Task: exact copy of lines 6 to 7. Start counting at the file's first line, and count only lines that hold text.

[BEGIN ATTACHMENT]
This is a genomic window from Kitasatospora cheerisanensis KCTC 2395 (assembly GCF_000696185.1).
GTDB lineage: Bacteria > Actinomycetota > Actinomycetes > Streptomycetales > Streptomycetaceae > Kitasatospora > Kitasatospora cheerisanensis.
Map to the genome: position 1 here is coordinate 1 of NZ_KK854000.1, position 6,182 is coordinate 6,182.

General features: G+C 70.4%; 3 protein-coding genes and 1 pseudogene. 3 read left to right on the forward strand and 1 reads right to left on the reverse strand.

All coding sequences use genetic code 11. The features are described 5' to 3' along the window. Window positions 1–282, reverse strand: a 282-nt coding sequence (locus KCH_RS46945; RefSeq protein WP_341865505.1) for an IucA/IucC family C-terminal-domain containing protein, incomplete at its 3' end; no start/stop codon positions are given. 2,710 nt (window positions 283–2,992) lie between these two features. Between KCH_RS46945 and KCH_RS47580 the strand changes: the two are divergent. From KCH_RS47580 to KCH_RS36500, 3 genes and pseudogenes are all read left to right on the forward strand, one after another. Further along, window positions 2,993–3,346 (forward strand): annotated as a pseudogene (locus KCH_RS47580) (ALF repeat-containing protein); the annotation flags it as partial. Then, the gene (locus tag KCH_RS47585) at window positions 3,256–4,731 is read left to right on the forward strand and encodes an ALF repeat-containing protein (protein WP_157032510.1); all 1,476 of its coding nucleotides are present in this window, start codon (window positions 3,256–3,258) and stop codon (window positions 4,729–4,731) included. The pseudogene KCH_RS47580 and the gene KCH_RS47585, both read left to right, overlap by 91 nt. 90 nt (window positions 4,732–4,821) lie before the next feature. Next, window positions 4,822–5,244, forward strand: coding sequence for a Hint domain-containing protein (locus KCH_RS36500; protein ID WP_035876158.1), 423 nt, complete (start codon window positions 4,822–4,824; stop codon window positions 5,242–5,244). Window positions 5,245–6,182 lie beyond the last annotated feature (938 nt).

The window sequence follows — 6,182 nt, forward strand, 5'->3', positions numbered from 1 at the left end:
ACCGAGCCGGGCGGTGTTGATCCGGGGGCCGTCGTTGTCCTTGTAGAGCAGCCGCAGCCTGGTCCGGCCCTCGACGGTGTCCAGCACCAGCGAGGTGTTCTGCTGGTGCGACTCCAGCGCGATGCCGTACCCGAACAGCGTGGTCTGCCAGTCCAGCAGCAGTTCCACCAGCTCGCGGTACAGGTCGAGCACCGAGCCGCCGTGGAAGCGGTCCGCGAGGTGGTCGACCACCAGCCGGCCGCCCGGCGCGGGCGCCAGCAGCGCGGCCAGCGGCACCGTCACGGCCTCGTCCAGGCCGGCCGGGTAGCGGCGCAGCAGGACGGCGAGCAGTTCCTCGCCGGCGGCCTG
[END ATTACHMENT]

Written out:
The window sequence follows — 6,182 nt, forward strand, 5'->3', positions numbered from 1 at the left end:
ACCGAGCCGGGCGGTGTTGATCCGGGGGCCGTCGTTGTCCTTGTAGAGCAGCCGCAGCCTGGTCCGGCCCTCGACGGTGTCCAGCACCAGCGAGGTGTTCTGCTGGTGCGACTCCAGCGCGATGCCGTACCCGAACAGCGTGGTCTGCCAGTCCAGCAGCAGTTCCACCAGCTCGCGGTACAGGTCGAGCACCGAGCCGCCGTGGAAGCGGTCCGCGAGGTGGTCGACCACCAGCCGGCCGCCCGGCGCGGGCGCCAGCAGCGCGGCCAGCGGCACCGTCACGGCCTCGTCCAGGCCGGCCGGGTAGCGGCGCAGCAGGACGGCGAGCAGTTCCTCGCCGGCGGCCTG